Therefore, the Core House can be considered an outstanding example of a theoretical project, that is, of a project undertaken independently, as a self-imposed challenge. This type of project allows the architect to more freely test and develop generic architectural ideas for no one and nowhere in specific, which are able to inspire future designs. In this sense, theoretical projects are not only unbuilt projects. They provide an appropriate opportunity to put architecture in front of its disciplinary limits.

Other theoretical projects designed by Mies van der Rohe also had an important role in the architect’s career. In the early 1920s, his breakthrough to modernity was notably based in a series of highly theoretical projects. They are the Friedrichstrasse Skyscraper (1921), Glass Skyscraper (1922), Concrete Office Building (1922-3), Concrete Country House (1923), and Brick Country House (1923-4).(45) Indeed, during this period the revolution in Mies’s work was much more concentrated in his theoretical projects rather than in the projects commissioned by clients to be directly built. In the 1930s, after the Great Crash, building became difficult. While teaching, Mies introduced innovating house studies, again, through a series of theoretical projects: Row House (1931), Courtyard House with Garage (1934), House with Three Courts (1934-5), Mountain House (1934), and Glass House on Hill Side (1934). After immigrating to America, Mies continued to produce with students important theoretical projects, this time regarding the clear-span pavilion concept: Museum for a Small City (1940-3), Concert Hall (1941-2), Theatre (1947) and Core House (1951-2).

In his theoretical projects, Mies would develop new directions to his career. For example, the idea of a glass skyscraper was originally visualized in theoretical projects, and materialized only decades later, firstly in the 860-880 Lake Shore Drive (1948-51). Meanwhile, Mies’s unique approach to the open plan was introduced with great clarity in the Brick Country House, and later materialized in works such as the German Pavilion in Barcelona (1928-9). Similarly, it was in the Concert Hall (1942) that a major theme of his American phase, the Clear Span Pavilion, clearly emerged for the first time. Through publication, exhibition and teaching, Mies’s theoretical projects were able to influence the work of other architects.

In 1959, Mies was asked if he often designed buildings without being commissioned. He answered:

This is interesting because most of our designs are developed long before there is a practical possibility of carrying them out. I do that on purpose and have done it all my life. I do it when I am interested in something. I do it just to hope that one day the building will be lived in and liked. (46)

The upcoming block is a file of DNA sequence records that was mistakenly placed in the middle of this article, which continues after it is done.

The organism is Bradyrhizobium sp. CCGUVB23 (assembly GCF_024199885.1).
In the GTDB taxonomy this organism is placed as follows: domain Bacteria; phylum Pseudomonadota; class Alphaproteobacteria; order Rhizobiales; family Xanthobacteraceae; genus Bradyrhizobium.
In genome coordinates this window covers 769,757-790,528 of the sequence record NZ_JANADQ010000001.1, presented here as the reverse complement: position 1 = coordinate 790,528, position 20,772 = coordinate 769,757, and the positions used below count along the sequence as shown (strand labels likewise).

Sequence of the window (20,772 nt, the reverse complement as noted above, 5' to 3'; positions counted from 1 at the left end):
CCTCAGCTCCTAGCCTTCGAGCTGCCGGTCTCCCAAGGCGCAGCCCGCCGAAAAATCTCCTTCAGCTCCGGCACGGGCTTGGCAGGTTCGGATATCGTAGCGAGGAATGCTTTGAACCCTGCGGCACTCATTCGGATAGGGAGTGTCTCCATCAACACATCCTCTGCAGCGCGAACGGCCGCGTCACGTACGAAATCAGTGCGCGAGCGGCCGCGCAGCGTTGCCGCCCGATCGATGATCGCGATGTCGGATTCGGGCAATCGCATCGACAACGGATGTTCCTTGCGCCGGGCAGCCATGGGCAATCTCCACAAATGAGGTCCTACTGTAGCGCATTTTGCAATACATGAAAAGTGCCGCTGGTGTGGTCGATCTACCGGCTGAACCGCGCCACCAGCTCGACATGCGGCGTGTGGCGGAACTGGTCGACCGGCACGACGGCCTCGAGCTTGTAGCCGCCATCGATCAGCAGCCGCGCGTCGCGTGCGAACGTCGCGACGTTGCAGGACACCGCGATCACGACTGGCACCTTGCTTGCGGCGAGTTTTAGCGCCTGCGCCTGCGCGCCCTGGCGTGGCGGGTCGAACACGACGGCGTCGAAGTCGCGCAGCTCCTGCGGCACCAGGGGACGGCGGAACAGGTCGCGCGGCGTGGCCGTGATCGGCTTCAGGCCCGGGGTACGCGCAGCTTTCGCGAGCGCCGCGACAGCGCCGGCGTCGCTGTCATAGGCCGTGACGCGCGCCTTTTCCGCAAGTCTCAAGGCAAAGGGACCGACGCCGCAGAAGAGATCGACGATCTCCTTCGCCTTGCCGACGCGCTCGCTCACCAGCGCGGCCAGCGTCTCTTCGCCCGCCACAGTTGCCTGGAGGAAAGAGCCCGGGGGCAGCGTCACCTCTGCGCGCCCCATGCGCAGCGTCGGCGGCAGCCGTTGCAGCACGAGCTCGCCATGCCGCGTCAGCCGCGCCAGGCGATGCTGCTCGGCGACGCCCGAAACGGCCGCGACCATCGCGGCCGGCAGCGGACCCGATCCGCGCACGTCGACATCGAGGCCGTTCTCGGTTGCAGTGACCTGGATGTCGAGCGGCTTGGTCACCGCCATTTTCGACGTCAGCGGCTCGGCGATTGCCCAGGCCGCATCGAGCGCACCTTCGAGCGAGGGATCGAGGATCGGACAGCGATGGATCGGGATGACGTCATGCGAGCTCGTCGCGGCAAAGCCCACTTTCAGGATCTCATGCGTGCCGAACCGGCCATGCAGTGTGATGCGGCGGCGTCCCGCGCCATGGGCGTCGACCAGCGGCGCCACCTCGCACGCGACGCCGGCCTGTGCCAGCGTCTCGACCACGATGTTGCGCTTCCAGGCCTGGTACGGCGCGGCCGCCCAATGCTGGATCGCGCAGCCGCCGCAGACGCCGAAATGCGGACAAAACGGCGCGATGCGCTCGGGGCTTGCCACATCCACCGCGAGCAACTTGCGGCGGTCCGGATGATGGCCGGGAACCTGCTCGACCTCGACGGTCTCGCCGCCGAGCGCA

Besides innovating and influencing later designs as much as many built works, the Core House can also be considered a crystalline exemplar of modern architecture, expressing the historical and cultural context in which it was developed. Still, as it happens to outstanding works of art, this project transcends its own generation. After many decades, this house did not lose its innovating qualities, offering, still today, a modern appeal to the daily need of shelter. Besides all the influences and repercussions it had, the value of this work also lies in itself, in its purifying and resolving effect in the fundamental questions of architecture. This unique proposal represents the achievement of a beautiful vitreous apparition, almost immaterial and infinite.

notas

EN
Note (10) was included in this article per the author's instructions on March 26th, 2014. 

1
This article is an adapted and revised version of the conference paper: Luciana F. Colombo. The Core House by Mies van der Rohe: an Exercise of Imagination on the Essential Dwelling. In: Michael Chapman (Ed); Michael Ostwald (ed.) Imagining… Proceedings of the 27th International SAHANZ Conference. The University of Newcastle, Australia, June 2010, p139-44. The topic presented in this article has been developed by the author as part of her thesis ‘Theoretical Projects of Architecture: Nature and Significance through the Work of Mies van der Rohe’ that is supervised by Associate Professor Julie Willis at the University of Melbourne, Australia. This thesis has also received the support of the Norman Macgeorge Bequest Scholarship.
2
Alison Arieff. Pre fab. Layton: Gibbs Smith, 2002, 13.
3
Arieff. Pre fab, 21, 27.
4
Arieff. Pre fab, 27. And David Travers; About Arts & Architecture; Santa Monica, CA: January 2007; Available at: www.artsandarchitecture.com/about.html
5
John Estenza. Announcement: The Case Study House Program. Arts & Architecture, January 1945, 37-9; Available at www.artsandarchitecture.com
6
Joe Fujikawa interviewed by Kevin Harrington. Unpublished transcripts. Mies and American Colleagues Oral History Project – Joe Fujikawa. Canadian Centre for Architecture collection, Montreal, 1996, 123
7
Myron Goldsmith interviewed by Kevin Harrington. Unpublished transcripts. Mies and American Colleagues Oral History Project – Myron Goldsmith. Canadian Centre for Architecture collection, Montreal, 1996, 119
8
Goldsmith, Mies and American Colleagues Oral History Project – Myron Goldsmith, 117

9
Goldsmith, Mies and American Colleagues Oral History Project – Myron Goldsmith, 116-7

10
For more detailed information about this issue, please refer to: Franz Schulze; Edward Windhorst. Mies van der Rohe, a critical biography, new and revised edition. Chicago: The University of Chicago Press, 2012, 263

11
Goldsmith, Mies and American Colleagues Oral History Project – Myron Goldsmith, 73, 101

12